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Tech. Q. Master Brew. Assoc. Am., 1985, 22(4), 167-171. English

Fermentation Symposium—Part II
Accelerated Fermentation of High-Gravity Worts and Its Effect on Yeast Performance.

Fernández, S., Machuca, N., González, M.G., and Sierra, J.A.

Brewery worts of 16, 18, and 20° P were fermented with two yeast strains (J-3015 and J-2036), at three temperature programs (initial temperature of 10°C and maximum temperatures of 16, 18, and 20°C). The attenuation curves were normal with the three wort gravities. The pitching rate had to be increased proportionally to the increase in gravity. The percent of dead cells in the yeast collected after each fermentation was proportional to the gravity of the wort, and this effect was more pronounced when the yeasts were in contact with beers with an alcohol content above 4% by weight at high temperatures (18–20°C). The collected yeast was used in subsequent fermentations, adjusting the pitching rate to compensate for the percent of dead cells. The total vicinal diketone (VDK) curves were different, with strain J-3015 producing higher levels of VDK precursors during fermentation when a maximum temperature of 16°C was used. Both strains showed a tendency to produce lower levels of total VDK as the maximum temperature of fermentation was raised to 20°C.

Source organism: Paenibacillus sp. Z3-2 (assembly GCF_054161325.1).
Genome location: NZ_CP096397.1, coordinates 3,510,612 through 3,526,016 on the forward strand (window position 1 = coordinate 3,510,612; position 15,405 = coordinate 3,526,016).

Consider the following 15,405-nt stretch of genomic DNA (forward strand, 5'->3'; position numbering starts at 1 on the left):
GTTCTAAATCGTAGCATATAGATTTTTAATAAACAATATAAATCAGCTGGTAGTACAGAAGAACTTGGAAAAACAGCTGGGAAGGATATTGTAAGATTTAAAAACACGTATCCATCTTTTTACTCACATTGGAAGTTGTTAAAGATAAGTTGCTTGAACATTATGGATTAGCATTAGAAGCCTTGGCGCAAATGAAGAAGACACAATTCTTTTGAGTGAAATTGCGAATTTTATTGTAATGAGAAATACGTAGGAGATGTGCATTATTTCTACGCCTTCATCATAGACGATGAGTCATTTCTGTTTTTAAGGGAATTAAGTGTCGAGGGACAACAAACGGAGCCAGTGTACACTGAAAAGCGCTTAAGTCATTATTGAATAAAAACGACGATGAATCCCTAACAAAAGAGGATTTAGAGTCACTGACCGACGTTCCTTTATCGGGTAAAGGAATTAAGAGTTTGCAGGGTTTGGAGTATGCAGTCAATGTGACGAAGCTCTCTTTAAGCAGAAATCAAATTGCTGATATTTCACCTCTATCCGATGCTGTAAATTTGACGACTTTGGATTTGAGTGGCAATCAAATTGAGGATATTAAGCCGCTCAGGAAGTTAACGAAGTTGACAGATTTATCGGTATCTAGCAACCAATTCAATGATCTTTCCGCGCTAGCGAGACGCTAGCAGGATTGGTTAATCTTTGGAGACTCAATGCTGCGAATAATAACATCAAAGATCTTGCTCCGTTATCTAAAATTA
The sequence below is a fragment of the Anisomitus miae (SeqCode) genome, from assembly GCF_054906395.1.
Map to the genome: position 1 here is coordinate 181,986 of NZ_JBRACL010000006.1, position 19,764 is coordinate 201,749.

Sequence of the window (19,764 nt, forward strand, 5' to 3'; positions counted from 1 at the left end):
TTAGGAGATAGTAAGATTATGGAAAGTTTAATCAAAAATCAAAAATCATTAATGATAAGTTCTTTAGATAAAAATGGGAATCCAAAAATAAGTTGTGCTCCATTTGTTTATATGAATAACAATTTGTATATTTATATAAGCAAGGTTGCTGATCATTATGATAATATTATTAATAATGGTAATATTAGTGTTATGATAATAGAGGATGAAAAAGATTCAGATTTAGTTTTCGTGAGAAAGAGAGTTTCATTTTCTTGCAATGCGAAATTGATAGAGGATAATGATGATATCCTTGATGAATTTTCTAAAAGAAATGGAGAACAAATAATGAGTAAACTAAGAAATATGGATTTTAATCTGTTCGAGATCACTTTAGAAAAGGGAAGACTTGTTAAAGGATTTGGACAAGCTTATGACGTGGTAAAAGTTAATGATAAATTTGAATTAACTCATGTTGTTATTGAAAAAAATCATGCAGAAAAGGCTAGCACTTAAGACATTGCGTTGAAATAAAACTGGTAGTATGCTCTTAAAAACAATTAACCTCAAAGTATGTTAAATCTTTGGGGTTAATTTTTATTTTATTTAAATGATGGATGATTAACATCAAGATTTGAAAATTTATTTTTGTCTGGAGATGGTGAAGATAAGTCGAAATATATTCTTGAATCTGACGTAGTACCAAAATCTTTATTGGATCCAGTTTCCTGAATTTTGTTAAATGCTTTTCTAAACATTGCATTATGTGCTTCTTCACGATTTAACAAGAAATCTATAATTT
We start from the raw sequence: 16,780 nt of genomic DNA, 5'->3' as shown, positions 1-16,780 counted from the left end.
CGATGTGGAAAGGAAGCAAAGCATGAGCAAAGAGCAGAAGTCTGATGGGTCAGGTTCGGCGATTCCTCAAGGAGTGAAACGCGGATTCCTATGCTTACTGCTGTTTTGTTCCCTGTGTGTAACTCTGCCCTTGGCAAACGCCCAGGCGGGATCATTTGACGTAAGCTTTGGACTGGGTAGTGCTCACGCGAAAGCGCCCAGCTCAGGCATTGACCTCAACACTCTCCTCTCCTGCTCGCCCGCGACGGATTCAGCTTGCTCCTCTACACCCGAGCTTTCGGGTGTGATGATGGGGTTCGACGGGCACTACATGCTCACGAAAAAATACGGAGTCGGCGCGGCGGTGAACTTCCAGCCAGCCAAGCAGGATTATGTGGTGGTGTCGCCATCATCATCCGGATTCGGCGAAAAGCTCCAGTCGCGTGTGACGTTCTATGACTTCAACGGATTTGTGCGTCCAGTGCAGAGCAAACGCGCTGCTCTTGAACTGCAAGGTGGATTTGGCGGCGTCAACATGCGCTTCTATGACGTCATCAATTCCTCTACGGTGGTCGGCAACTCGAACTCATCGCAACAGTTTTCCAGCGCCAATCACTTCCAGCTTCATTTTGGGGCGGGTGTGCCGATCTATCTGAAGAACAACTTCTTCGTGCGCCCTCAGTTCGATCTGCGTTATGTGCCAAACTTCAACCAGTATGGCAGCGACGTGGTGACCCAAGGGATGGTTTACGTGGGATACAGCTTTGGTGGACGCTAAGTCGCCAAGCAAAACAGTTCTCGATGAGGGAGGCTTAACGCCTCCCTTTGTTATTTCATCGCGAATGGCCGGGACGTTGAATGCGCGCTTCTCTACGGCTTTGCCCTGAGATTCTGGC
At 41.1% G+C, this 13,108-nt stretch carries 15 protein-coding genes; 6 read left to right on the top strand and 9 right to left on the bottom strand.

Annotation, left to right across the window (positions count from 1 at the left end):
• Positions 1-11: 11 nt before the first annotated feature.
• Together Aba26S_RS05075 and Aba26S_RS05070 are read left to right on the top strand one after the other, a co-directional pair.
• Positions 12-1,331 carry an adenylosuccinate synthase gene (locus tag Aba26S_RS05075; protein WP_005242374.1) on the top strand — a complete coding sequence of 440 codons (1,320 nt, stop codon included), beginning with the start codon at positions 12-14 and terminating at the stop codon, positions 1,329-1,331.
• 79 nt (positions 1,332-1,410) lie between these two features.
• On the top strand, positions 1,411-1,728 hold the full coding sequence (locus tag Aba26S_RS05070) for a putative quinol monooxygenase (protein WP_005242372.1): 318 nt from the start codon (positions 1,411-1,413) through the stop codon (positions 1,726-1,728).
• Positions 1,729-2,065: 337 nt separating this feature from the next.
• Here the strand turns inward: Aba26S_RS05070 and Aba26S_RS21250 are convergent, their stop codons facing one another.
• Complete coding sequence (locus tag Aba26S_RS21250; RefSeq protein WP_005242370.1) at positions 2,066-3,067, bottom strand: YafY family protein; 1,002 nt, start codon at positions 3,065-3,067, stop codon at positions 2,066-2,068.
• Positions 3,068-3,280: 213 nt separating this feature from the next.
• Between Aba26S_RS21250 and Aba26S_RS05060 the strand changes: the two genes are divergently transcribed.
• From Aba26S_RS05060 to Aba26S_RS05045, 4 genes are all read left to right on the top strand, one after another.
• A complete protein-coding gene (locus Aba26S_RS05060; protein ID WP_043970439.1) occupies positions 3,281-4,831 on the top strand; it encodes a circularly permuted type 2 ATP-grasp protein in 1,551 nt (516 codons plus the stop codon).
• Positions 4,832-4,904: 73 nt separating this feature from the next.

Diacetyl-reducing activity, Fermentation temperature, High-gravity brewing, Yeast viability